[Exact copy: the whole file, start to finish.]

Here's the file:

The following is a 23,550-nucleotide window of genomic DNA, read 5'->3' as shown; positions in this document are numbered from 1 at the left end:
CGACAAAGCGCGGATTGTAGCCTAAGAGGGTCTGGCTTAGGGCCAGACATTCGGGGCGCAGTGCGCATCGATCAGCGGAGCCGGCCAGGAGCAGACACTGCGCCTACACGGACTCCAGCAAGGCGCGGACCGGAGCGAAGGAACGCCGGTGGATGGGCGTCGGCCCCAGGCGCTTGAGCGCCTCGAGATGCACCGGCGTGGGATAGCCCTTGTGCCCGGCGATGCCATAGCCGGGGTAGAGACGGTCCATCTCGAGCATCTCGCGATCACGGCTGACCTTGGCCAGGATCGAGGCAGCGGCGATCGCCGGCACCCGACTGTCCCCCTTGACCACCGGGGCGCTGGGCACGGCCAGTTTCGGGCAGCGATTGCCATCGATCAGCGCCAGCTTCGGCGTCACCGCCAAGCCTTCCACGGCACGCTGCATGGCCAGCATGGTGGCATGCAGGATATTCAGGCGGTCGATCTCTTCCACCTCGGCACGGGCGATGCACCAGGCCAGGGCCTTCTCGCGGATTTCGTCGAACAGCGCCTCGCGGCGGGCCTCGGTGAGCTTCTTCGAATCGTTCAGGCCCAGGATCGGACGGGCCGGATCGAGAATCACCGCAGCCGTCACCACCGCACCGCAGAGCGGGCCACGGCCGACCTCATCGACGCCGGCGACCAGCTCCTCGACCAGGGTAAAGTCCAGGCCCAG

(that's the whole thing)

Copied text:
The following is a 23,550-nucleotide window of genomic DNA, read 5'->3' as shown; positions in this document are numbered from 1 at the left end:
CGACAAAGCGCGGATTGTAGCCTAAGAGGGTCTGGCTTAGGGCCAGACATTCGGGGCGCAGTGCGCATCGATCAGCGGAGCCGGCCAGGAGCAGACACTGCGCCTACACGGACTCCAGCAAGGCGCGGACCGGAGCGAAGGAACGCCGGTGGATGGGCGTCGGCCCCAGGCGCTTGAGCGCCTCGAGATGCACCGGCGTGGGATAGCCCTTGTGCCCGGCGATGCCATAGCCGGGGTAGAGACGGTCCATCTCGAGCATCTCGCGATCACGGCTGACCTTGGCCAGGATCGAGGCAGCGGCGATCGCCGGCACCCGACTGTCCCCCTTGACCACCGGGGCGCTGGGCACGGCCAGTTTCGGGCAGCGATTGCCATCGATCAGCGCCAGCTTCGGCGTCACCGCCAAGCCTTCCACGGCACGCTGCATGGCCAGCATGGTGGCATGCAGGATATTCAGGCGGTCGATCTCTTCCACCTCGGCACGGGCGATGCACCAGGCCAGGGCCTTCTCGCGGATTTCGTCGAACAGCGCCTCGCGGCGGGCCTCGGTGAGCTTCTTCGAATCGTTCAGGCCCAGGATCGGACGGGCCGGATCGAGAATCACCGCAGCCGTCACCACCGCACCGCAGAGCGGGCCACGGCCGACCTCATCGACGCCGGCGACCAGCTCCTCGACCAGGGTAAAGTCCAGGCCCAG